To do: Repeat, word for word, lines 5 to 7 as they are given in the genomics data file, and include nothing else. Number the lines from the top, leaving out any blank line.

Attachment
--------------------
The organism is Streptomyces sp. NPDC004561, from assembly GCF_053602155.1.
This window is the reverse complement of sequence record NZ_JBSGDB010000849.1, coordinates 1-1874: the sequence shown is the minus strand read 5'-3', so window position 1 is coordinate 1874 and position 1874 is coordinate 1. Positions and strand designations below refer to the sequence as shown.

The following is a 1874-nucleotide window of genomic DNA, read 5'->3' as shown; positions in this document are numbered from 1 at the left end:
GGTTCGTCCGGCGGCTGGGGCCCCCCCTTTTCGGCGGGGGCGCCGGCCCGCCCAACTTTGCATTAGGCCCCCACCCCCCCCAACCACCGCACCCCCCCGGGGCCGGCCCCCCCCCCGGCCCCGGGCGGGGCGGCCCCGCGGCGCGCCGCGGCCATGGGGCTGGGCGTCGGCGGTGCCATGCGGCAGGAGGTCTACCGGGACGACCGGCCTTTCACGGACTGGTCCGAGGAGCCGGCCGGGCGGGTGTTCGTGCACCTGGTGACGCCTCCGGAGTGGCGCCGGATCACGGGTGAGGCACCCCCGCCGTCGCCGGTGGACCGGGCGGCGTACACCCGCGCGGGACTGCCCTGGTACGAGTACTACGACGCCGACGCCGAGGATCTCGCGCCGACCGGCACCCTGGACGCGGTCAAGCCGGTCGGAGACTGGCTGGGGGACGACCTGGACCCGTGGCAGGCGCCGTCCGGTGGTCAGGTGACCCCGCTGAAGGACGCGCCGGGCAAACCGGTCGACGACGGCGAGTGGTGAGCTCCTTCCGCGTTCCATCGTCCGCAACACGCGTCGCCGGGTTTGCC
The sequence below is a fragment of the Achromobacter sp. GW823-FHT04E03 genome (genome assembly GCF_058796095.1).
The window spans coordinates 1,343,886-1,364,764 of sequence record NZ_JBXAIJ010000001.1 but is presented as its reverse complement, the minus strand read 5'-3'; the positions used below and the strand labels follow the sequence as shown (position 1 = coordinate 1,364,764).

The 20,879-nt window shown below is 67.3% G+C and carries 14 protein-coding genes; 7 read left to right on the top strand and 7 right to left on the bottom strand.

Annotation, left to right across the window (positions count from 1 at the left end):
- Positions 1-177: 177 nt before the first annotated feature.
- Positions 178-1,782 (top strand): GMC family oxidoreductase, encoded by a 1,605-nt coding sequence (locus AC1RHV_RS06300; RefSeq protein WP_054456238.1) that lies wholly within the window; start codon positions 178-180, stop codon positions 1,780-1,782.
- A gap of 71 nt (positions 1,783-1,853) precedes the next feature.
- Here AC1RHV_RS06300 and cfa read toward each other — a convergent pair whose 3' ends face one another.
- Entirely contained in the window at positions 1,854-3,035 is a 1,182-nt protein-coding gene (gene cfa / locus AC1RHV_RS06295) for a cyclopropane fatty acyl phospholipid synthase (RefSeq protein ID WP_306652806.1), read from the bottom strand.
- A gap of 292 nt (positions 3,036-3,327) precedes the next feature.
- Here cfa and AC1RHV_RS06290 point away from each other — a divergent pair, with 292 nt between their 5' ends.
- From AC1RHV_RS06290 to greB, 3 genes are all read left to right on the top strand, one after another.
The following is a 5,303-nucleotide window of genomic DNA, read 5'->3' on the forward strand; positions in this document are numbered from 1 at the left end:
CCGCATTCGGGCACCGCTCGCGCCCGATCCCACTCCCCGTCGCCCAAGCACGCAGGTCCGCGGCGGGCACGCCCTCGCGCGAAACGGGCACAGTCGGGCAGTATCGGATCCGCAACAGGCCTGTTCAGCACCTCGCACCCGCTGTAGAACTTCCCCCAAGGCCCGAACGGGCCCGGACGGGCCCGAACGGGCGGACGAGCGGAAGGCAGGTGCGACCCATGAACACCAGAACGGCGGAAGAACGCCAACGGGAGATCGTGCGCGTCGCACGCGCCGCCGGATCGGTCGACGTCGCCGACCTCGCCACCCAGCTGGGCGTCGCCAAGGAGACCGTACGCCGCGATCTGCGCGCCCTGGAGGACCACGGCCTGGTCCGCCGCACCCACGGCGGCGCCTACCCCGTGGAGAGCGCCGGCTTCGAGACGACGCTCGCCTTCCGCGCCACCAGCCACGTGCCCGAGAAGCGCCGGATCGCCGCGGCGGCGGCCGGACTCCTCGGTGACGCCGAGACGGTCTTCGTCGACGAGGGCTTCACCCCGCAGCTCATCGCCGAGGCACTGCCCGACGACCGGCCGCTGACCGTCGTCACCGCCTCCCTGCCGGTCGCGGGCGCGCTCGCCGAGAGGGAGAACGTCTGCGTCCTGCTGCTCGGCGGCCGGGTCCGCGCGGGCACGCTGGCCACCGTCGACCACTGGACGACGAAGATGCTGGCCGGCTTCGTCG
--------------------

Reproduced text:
The sequence below is a fragment of the Achromobacter sp. GW823-FHT04E03 genome (genome assembly GCF_058796095.1).
The window spans coordinates 1,343,886-1,364,764 of sequence record NZ_JBXAIJ010000001.1 but is presented as its reverse complement, the minus strand read 5'-3'; the positions used below and the strand labels follow the sequence as shown (position 1 = coordinate 1,364,764).

The 20,879-nt window shown below is 67.3% G+C and carries 14 protein-coding genes; 7 read left to right on the top strand and 7 right to left on the bottom strand.